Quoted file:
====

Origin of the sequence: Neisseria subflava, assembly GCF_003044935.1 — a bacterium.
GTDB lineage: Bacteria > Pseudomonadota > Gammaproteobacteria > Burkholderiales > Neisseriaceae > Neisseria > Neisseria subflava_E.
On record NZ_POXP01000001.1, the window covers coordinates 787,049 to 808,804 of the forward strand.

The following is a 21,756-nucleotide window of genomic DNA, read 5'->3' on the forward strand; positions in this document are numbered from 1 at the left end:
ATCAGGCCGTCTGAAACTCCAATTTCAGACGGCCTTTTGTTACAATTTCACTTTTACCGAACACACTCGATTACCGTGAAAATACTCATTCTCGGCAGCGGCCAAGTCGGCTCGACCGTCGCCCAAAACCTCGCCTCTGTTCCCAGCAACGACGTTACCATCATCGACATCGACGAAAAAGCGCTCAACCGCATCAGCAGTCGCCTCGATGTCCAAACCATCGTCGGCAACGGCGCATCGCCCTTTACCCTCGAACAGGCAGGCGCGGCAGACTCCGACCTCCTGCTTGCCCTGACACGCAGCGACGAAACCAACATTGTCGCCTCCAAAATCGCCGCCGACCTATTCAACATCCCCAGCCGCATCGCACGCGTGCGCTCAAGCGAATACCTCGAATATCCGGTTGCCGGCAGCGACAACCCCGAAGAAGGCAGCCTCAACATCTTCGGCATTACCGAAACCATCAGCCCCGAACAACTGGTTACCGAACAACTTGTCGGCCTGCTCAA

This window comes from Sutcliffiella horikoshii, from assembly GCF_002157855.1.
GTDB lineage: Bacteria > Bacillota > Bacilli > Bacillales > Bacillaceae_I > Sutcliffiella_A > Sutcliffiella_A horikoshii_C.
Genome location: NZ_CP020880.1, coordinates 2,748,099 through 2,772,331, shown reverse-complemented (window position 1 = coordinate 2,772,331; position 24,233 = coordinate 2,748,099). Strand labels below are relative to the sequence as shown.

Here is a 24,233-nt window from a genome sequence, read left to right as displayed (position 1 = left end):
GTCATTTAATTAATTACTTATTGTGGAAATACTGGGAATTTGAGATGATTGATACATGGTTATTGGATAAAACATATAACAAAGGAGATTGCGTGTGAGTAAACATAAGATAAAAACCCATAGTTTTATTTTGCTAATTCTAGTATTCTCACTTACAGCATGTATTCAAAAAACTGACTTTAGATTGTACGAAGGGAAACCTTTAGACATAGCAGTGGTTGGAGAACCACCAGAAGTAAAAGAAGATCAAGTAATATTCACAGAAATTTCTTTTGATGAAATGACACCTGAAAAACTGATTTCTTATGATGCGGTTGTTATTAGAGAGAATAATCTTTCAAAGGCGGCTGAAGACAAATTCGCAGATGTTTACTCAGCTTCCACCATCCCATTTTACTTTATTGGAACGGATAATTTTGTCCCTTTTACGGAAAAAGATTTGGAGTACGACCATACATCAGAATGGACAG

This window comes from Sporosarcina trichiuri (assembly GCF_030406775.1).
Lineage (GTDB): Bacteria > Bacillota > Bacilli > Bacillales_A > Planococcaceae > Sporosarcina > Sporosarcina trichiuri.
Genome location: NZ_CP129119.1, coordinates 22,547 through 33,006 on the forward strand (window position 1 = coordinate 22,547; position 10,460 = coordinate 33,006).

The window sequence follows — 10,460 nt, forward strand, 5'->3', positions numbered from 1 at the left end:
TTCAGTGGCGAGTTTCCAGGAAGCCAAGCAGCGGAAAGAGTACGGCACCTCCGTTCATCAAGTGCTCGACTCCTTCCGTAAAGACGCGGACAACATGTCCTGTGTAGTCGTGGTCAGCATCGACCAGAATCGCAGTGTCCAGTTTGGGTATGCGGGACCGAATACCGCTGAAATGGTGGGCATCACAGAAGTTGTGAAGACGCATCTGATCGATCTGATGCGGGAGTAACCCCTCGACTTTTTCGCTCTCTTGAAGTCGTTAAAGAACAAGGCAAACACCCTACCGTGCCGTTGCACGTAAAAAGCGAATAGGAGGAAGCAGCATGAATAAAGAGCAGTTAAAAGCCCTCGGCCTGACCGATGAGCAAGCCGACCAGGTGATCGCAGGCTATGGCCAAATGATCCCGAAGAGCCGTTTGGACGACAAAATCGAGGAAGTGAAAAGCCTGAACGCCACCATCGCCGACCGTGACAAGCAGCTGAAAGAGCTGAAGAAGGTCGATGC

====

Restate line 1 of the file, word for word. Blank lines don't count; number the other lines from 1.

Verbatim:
Origin of the sequence: Neisseria subflava, assembly GCF_003044935.1 — a bacterium.